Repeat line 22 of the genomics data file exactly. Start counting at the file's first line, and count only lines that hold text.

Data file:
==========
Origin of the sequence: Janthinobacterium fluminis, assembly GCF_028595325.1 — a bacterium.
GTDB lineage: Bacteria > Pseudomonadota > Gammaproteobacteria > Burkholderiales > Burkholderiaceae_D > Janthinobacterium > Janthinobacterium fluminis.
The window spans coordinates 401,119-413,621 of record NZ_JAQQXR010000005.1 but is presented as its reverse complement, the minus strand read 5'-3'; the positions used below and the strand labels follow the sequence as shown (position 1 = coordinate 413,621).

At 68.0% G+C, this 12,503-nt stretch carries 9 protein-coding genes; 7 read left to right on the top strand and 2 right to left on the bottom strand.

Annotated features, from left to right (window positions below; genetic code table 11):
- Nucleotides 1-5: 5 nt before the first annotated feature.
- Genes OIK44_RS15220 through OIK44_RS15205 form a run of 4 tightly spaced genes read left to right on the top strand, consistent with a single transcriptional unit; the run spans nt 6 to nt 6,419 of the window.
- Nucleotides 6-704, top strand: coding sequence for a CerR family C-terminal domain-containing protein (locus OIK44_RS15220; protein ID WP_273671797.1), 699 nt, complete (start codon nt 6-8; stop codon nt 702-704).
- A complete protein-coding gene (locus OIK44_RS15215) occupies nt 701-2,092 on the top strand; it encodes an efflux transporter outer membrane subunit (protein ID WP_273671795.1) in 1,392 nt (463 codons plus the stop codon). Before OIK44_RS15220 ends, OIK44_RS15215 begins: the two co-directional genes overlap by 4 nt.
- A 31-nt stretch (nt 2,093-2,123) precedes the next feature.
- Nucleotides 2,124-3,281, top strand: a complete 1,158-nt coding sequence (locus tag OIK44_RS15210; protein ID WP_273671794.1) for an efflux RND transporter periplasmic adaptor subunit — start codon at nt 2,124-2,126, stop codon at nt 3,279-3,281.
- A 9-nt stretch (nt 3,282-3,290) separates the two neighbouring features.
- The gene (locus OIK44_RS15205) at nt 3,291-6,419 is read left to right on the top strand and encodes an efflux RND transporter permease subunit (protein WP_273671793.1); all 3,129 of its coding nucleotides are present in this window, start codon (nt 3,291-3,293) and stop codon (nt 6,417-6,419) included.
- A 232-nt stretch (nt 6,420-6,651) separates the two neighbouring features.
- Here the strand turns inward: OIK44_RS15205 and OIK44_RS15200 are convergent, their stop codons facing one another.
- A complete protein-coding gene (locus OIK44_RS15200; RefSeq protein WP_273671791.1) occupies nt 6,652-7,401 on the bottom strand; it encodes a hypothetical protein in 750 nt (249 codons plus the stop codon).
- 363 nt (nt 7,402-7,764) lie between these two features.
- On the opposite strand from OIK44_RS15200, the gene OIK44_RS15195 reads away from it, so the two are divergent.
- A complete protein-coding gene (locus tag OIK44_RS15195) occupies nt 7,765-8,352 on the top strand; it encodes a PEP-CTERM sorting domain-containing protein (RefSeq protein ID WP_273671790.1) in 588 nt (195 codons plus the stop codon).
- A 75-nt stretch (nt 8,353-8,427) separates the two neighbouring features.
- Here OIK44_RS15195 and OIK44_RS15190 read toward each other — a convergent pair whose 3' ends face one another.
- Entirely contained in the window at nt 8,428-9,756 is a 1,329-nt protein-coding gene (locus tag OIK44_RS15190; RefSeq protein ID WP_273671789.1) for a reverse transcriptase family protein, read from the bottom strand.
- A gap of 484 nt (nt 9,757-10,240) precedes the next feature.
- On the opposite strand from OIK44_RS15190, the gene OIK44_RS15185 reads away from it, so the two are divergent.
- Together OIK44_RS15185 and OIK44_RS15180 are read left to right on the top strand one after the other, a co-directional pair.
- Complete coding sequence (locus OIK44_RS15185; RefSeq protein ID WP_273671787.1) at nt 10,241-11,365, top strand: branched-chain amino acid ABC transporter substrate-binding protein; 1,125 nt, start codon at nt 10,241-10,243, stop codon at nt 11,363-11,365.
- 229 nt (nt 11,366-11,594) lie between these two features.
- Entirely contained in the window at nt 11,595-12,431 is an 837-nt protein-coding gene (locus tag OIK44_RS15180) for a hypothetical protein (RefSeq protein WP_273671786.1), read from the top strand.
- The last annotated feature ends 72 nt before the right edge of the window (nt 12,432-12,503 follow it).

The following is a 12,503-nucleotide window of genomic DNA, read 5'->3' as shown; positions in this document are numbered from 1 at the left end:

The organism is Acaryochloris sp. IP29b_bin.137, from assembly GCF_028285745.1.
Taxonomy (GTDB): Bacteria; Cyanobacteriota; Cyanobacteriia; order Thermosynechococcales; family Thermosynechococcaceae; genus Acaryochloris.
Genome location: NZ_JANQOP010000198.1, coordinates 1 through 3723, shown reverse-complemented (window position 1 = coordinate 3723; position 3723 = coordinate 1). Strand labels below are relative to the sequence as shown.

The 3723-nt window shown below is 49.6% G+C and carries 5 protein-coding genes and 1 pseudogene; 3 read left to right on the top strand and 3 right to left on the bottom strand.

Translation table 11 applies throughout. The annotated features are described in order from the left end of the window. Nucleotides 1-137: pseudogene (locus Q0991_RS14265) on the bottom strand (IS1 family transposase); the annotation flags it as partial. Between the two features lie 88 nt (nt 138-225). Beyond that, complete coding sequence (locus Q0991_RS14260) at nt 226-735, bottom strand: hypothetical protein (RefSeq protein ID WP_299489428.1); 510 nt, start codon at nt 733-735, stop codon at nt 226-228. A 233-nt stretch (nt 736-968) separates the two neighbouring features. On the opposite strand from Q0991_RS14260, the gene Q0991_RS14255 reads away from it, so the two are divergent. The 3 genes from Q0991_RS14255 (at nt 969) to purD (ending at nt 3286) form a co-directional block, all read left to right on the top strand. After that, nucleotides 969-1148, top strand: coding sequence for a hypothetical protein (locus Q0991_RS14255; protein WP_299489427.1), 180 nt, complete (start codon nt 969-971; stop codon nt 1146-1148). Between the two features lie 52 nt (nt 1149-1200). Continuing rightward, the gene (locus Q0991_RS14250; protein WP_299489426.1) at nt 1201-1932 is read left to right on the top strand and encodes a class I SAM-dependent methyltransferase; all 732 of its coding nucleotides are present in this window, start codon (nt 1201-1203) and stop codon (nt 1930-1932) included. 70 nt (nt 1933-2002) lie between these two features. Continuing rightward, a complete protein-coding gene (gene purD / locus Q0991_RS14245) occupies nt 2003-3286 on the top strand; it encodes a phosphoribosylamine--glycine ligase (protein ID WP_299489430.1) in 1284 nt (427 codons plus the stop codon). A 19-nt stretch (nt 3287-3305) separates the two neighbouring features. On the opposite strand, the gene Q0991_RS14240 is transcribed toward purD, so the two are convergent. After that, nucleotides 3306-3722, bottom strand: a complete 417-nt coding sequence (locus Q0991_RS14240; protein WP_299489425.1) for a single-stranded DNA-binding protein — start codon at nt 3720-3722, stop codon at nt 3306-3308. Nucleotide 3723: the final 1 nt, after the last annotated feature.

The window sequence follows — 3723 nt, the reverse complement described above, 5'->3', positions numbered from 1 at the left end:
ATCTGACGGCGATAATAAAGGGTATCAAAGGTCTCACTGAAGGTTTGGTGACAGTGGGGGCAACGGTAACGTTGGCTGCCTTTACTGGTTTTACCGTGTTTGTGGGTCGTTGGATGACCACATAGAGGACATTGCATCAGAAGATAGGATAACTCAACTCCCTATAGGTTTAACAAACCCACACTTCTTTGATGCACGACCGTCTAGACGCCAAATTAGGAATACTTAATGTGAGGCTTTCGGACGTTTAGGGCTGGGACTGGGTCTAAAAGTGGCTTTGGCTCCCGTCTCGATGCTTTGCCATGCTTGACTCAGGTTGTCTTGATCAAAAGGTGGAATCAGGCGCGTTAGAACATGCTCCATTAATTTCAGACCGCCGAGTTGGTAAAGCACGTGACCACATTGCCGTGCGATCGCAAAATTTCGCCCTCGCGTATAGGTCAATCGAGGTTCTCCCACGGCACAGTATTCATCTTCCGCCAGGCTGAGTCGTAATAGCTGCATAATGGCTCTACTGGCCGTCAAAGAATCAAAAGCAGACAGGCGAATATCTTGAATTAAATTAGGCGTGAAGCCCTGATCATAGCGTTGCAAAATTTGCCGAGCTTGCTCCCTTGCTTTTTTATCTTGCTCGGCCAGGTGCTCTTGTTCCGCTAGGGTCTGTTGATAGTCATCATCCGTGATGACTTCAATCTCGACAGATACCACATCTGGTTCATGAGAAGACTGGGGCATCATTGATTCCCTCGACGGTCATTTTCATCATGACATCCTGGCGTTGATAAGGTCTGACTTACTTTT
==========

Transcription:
- Entirely contained in the window at nt 8,428-9,756 is a 1,329-nt protein-coding gene (locus tag OIK44_RS15190; RefSeq protein ID WP_273671789.1) for a reverse transcriptase family protein, read from the bottom strand.